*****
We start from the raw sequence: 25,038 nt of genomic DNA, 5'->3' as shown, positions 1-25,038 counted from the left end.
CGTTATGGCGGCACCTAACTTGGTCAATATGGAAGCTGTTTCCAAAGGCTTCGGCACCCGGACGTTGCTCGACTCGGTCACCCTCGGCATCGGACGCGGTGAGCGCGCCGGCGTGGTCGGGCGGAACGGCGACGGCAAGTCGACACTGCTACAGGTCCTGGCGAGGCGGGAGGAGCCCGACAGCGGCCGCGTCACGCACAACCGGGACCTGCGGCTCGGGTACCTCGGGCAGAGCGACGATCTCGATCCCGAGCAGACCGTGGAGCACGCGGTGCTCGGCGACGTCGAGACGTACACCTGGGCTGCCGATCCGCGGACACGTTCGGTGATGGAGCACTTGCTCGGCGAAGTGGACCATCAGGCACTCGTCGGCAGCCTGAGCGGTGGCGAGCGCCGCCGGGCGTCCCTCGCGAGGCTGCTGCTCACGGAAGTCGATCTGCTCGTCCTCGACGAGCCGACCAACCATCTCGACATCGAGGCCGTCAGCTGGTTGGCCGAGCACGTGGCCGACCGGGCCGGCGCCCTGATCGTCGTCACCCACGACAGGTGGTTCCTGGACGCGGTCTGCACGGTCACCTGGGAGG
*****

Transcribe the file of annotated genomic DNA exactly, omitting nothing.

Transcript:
We start from the raw sequence: 25,038 nt of genomic DNA, 5'->3' as shown, positions 1-25,038 counted from the left end.
CGTTATGGCGGCACCTAACTTGGTCAATATGGAAGCTGTTTCCAAAGGCTTCGGCACCCGGACGTTGCTCGACTCGGTCACCCTCGGCATCGGACGCGGTGAGCGCGCCGGCGTGGTCGGGCGGAACGGCGACGGCAAGTCGACACTGCTACAGGTCCTGGCGAGGCGGGAGGAGCCCGACAGCGGCCGCGTCACGCACAACCGGGACCTGCGGCTCGGGTACCTCGGGCAGAGCGACGATCTCGATCCCGAGCAGACCGTGGAGCACGCGGTGCTCGGCGACGTCGAGACGTACACCTGGGCTGCCGATCCGCGGACACGTTCGGTGATGGAGCACTTGCTCGGCGAAGTGGACCATCAGGCACTCGTCGGCAGCCTGAGCGGTGGCGAGCGCCGCCGGGCGTCCCTCGCGAGGCTGCTGCTCACGGAAGTCGATCTGCTCGTCCTCGACGAGCCGACCAACCATCTCGACATCGAGGCCGTCAGCTGGTTGGCCGAGCACGTGGCCGACCGGGCCGGCGCCCTGATCGTCGTCACCCACGACAGGTGGTTCCTGGACGCGGTCTGCACGGTCACCTGGGAGG